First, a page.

There’s no place like home

Gravitas in the grocery store: Phil Elverum links his music to a place — his hometown of Anacortes, Wash. — and looks for the meaning in ‘non-poetic moments.’”

Mount Eerie's two 2012 LPs offer powerfully opposed visions of small-town isolation

Mount Eerie, the multifaceted recording project of Washington's Phil Elverum, is known for moments of stunning self-awareness, combinations of sounds and words that connect with elemental struggles at the core of the human condition. But “Through the Trees, Pt. 2,” the opening salvo from this year’s Clear Moon, stands apart as a statement of artistic purpose and clarity from a man whose songwriting grows more expressive with each new offering.

Misunderstood and disillusioned, I go on describing this place and the way it feels to live and die,” he begins, whispering over an acoustic guitar dowsed in watery reverb and an ethereal gauze of synthesizer. Later, he sings more boldly, adding: “I meant all my songs not as a picture of the woods, but as a reminder that I briefly live.”

Elverum has been working under the Mount Eerie moniker for about eight years, moving on from a shorter stint spent recording as The Microphones. In that time, he’s pursued music with a concrete sense of purpose and place that belies his ever-expanding sonic variety. The aching, stripped-back folk delicacy of 2008’s Lost Wisdom was followed a year later by Wind’s Poem, a jarring and unrelenting blast of black-metal aggression. But in all of its different forms, Mount Eerie’s music is intrinsically connected to the influence of Elverum’s home — the small Washington town of Anacortes.

It is important for me to have things linked to a place,” he explains over the phone from his beloved hometown, his voice possessing the same whispered insistence that it does on record. “It’s kind of an annoyance of mine or whatever. I just always want people to have a place linked to their thing. And I know I’m unusual in my roots to this particular place and my self-identification with this place. I know that most people don’t feel that way.”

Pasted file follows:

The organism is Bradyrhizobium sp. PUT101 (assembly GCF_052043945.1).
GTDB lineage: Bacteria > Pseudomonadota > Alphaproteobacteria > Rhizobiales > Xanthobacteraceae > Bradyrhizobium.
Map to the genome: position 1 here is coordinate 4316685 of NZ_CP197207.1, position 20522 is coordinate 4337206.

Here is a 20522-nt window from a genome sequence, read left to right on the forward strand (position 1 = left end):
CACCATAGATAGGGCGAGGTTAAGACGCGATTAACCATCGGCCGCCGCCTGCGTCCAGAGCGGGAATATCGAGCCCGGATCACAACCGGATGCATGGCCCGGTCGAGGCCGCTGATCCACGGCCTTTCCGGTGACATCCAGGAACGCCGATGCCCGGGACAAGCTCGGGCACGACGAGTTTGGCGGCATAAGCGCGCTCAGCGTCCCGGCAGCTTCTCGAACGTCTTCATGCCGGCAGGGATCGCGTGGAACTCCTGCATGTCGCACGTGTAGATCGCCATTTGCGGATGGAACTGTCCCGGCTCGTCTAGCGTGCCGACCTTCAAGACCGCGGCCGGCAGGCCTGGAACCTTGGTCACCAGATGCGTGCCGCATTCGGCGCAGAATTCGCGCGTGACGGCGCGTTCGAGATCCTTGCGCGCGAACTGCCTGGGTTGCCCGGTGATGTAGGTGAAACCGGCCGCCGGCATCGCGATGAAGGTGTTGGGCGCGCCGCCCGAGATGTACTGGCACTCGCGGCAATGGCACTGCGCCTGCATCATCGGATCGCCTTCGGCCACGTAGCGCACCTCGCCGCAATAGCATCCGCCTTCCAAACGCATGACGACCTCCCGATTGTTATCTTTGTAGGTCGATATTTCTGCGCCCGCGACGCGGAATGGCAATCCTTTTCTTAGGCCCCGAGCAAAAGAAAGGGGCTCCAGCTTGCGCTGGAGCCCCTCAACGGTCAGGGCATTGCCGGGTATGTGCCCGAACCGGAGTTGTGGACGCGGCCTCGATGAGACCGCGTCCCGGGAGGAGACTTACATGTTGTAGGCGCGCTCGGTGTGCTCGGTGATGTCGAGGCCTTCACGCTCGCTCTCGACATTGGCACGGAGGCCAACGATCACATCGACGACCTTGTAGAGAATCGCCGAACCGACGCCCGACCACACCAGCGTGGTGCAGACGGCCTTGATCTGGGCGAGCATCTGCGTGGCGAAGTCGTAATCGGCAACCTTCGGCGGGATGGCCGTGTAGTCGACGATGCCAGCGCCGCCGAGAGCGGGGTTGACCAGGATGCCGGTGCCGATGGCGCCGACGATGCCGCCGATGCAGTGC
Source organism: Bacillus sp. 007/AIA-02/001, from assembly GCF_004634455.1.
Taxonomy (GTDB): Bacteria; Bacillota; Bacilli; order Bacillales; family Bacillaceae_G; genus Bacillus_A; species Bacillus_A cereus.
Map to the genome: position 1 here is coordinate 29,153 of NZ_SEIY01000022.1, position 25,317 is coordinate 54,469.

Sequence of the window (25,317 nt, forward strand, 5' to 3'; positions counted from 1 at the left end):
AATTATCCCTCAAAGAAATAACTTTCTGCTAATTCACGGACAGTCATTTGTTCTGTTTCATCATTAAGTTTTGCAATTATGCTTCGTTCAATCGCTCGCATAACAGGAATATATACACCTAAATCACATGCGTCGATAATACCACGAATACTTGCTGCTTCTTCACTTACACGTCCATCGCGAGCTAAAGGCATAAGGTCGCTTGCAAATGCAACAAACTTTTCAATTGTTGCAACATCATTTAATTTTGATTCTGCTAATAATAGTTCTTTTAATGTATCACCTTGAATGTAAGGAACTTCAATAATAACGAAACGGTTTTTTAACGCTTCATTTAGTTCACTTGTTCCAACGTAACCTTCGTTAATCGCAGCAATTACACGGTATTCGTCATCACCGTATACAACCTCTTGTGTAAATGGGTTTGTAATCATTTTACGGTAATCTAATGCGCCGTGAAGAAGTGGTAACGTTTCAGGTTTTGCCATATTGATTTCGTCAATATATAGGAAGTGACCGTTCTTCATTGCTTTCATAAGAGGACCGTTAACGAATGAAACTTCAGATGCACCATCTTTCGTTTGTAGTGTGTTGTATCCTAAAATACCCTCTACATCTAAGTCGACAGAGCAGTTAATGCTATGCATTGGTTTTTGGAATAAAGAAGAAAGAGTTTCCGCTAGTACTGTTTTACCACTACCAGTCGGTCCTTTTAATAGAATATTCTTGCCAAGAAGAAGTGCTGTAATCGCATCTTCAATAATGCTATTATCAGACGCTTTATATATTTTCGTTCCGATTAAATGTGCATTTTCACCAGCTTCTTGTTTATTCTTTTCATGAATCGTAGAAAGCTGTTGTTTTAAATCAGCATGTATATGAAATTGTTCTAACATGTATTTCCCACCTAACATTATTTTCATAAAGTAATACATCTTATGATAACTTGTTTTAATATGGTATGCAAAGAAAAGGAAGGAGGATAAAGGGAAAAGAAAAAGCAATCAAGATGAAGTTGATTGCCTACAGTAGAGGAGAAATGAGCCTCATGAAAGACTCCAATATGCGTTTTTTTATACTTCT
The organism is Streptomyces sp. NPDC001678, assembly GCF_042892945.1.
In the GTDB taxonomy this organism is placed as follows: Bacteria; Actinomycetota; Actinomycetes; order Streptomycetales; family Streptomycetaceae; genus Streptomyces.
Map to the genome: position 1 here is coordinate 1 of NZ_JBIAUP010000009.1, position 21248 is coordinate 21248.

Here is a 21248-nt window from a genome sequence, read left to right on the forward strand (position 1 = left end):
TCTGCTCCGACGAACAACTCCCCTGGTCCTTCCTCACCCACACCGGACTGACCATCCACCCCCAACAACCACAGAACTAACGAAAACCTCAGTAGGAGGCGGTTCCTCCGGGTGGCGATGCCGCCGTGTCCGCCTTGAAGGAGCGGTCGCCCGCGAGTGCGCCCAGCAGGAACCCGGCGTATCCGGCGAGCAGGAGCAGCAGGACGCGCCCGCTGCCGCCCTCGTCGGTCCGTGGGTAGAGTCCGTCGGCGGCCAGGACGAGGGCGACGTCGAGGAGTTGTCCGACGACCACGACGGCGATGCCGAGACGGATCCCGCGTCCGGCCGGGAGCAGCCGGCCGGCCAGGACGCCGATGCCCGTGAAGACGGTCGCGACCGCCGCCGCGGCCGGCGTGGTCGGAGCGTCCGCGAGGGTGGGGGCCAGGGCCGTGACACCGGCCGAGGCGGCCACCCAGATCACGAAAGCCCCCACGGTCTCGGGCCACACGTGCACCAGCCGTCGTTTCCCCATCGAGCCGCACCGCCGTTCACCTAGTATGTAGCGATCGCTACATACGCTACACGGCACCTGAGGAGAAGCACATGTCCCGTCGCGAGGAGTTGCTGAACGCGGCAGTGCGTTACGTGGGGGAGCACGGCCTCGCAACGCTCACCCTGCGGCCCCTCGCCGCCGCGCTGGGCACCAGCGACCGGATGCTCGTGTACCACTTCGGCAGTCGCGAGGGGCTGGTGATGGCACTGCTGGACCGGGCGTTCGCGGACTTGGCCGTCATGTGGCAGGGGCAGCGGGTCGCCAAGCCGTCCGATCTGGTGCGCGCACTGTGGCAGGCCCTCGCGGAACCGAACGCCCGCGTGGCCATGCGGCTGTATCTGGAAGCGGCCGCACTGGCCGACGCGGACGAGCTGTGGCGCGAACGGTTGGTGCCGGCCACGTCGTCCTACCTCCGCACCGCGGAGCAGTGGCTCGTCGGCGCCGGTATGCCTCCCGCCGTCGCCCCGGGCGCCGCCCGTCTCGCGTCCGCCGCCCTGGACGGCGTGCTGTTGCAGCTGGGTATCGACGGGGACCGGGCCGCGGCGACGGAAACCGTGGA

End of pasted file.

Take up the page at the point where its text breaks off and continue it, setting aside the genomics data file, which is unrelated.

The link between Anacortes and Mount Eerie has never been stronger than it is on Clear Moon and Ocean Roar, the two LPs Elverum released this year. Recorded simultaneously during a long break from touring, the albums embody different aspects of Elverum’s existence.

Clear Moon is an ethereal exploration of his day-to-day struggle to find meaning in the mundane. A soft, melancholic wash of strings, synthesizers and noise dominates the album’s sonic landscape as Elverum’s narratives wander through life in Anacortes, connecting the minute details of his surroundings to essential philosophical struggles.

Ocean Roar
sparks into life where Elverum’s search for meaning solidifies into crushing doubt. Organs blare like frigid maritime winds and guitars grow into ominous black metal mountains as Elverum intermittently adds a few well-chosen words to give the chaos meaning. The brutal and beautiful opener “Pale Lights” pauses briefly in the middle of its nine-minute onslaught, allowing Elverum to murmur for a moment before he is swallowed up by the clamor. “Pale lights from other islands,” he sings, “slow flashing through blue dusk across the water, seeing island shapes. ‘Who is there?’ I call. A small yelp on the wind and then more roaring.”

Clear Moon is kind of about those moments of clarity, and the sounds that are on the record are kind of meant to embody that, those clear moments of perception,” Elverum says. “Ocean Roar is the opposite, but it’s still the same thing, like seeking perception, but your view is obscured by this fog wall or ocean-roaring sound and just feeling baffled by the world, which I think are two sides of the same coin.”

For Elverum, his day-to-day frustrations stem mostly from a need to find deeper meaning in inconsequential events. On “Through the Trees, Pt. 2” he pictures himself trudging tiredly through a store, lost in his own thoughts and separated from the rest of the world. “Can you find a wildness in your body and walk through the store after work holding it high?” he intones with understated passion. But the words don't come from him. He attributes them to “the tumultuous place” where he lives, which Elverum personifies, allowing his surroundings to shout his own doubts back at him. He loves where he lives, but as with anyone, his home can become a mirror to his own insecurities. It’s a reality that Elverum portrays with poetic precision, making Clear Moon and Ocean Roar an essential LP tandem.

I guess in those moments that might seem depressing I’m just trying to paint a picture of an everyday, non-poetic moment,” he says. “The song is, by default, in this poetic zone of romance, so it’s nice to take it back to a moment of reality. In that song, that’s exactly the point.”

Jordan Lawrence is music editor at Charlotte-based Shuffle Magazine and a contributing writer at The Independent.

who: Mount Eerie, with Meghanz
where: The Grey Eagle
when: Thursday, Sept. 20 (9 p.m. $10.

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